- Tubeless-ness – just to check a few things.
looking at going tubeless in the new year so a couple of questions.
I have a pair of raceface turbine wheels which are ‘tubeless compatible’ according to the website. I also have a tubeless ready mavic tyre (and will have another for the back soon enough).
So, am I right in thinking that i just require a load of sealant and some valves to get these going? Are the valves fairly standard? so any would do?
My thinking is: install valves, install one side of tyre, install most of other, pour sealant in, inflate like buggery. Right?
CheersPosted 4 years agocampfreddieMember
for valves, you can get them from superstar quite cheap.
you may need tape to cover the spoke holes. you do on the stans rims.
i usually fit the tyres with tubes first and inflate to a fairly high psi and leave for a night. this gets the tyre into shape nicely and makes it easier to get them set up tubeless. this is not essential however.
when setting up the tubeless tyres, i usually mount them fully, use a compressor (sneakily at a garage) to blast them up to about 35psi so the beads pop into place, and then deflate fully.
i then chuck a tyre lever in at the top and prise the tyre upwards so i can squeeze the sealant inside the rim. the sealant will then run down the inside of the tyre and collect at the bottom.
as the remainder of the tyre should be properly mounted (as you inflated it just previously), it will not leak out everywhere.
once the right amount is in, i take out the tyre lever and then simply inflate the tyre. once inflated, you do all your shaking and spinning to get the sealant around the tyre and seal any air gaps.
the above method is great if you are not inserting the fluid through the valve stem.Posted 4 years agomatther01Member
Tubeless compatible may mean you still need to use tubeless tape?
If its a new tyre i’d be tempted to install the tyre with inner tube to get it seated and strectched properly before attempting to do tubeless and seatef properly first time.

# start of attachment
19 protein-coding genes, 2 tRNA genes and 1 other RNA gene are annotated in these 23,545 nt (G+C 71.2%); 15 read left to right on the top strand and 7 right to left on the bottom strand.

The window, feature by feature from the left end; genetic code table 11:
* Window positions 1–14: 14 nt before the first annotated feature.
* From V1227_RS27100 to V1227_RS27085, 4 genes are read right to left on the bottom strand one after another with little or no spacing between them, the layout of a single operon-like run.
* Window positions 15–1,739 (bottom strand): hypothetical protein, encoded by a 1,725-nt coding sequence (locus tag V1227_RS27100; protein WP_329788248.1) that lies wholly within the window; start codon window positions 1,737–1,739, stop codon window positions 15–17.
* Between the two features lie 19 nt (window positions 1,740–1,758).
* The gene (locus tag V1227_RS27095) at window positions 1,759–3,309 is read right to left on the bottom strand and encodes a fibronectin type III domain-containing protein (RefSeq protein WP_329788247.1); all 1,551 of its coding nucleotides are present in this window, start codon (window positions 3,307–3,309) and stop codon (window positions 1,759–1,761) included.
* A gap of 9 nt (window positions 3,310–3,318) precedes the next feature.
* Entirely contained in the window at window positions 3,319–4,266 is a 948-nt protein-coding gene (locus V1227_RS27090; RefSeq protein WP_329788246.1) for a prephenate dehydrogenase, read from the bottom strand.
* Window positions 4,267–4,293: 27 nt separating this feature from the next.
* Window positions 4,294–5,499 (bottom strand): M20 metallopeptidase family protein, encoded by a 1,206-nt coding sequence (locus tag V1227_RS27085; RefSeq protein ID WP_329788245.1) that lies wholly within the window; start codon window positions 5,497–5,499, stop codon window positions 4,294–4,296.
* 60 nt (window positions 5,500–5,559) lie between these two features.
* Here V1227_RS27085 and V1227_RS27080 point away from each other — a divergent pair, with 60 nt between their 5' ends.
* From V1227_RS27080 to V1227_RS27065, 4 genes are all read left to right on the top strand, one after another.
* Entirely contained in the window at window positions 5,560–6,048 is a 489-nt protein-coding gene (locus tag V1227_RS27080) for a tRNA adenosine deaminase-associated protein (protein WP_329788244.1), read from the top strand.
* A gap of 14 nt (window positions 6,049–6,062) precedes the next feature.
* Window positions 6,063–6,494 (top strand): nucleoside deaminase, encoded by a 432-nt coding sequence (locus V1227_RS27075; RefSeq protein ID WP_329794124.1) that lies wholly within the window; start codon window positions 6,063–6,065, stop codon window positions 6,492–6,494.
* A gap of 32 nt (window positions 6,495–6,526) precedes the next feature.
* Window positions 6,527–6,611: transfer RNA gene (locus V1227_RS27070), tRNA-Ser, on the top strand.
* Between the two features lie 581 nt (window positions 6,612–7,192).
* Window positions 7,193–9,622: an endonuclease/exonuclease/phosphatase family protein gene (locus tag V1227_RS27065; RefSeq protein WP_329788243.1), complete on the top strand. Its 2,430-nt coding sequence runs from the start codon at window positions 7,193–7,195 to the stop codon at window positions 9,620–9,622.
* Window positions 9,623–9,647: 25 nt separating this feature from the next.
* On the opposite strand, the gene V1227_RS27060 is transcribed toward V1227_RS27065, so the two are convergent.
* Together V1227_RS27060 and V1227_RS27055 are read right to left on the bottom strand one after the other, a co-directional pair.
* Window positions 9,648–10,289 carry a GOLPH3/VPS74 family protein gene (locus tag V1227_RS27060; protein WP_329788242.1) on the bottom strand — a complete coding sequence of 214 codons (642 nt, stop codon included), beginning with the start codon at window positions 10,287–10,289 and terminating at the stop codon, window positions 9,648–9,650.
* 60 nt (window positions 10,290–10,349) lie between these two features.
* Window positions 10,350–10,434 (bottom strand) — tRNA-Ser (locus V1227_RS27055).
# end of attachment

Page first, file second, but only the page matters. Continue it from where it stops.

If you have a track pump then it should go up fairly simply IMO. I tend to push down on the tyre where the valve is which helps inflation for some reason?
Edit campfreddie’s way is the way i do it to with tyre lever etcPosted 4 years agodeadkennySubscriber
use a compressor (sneakily at a garage)
Not all garage (if you mean petrol station) compressors will work. Many have safety stuff and cut outs in them now that prevent the continual high pressure, high volume blast you need. Same goes with portable ones for the car.
CO2 is what I use. Quick blast to seat them, then let the air out and gently pop the bead in one spot at the bottom or remove the valve core if it’s removable, and fill with 2 or 3 cups of sealant. Reinflate with a track pump and all should be good. Don’t reinflate with CO2 as it reacts with the sealant and goes clumpy, apparently.
Usual tricks helps such as wiping the tyre bead with soapy water before putting it on. Easier to get on and helps keep the air in until the sealant does the job.
p.s. you might be lucky seating them just with a track pump and removable core valves (with core removed). I don’t have removable cores. I just use ghetto valves from old tubes.Posted 4 years agobloodsexmagikMember
Cheers for the replys
Stupid question, how do I know whether I need the tubeless tape or not?
These are the wheels:Posted 4 years ago
This perhaps “Note: Tubeless conversion kit sold separately”
Would have thought the conversion kit is basically rim tape?
Though from the pictures I can’t see spoke holes on the inside rim surface. It’s basically the holes that need sealing, but some rims are made so there’s no hole through. Though that would probably make them full UST rims rather than tubeless ready.Posted 4 years ago
The topic ‘Tubeless-ness – just to check a few things.’ is closed to new replies.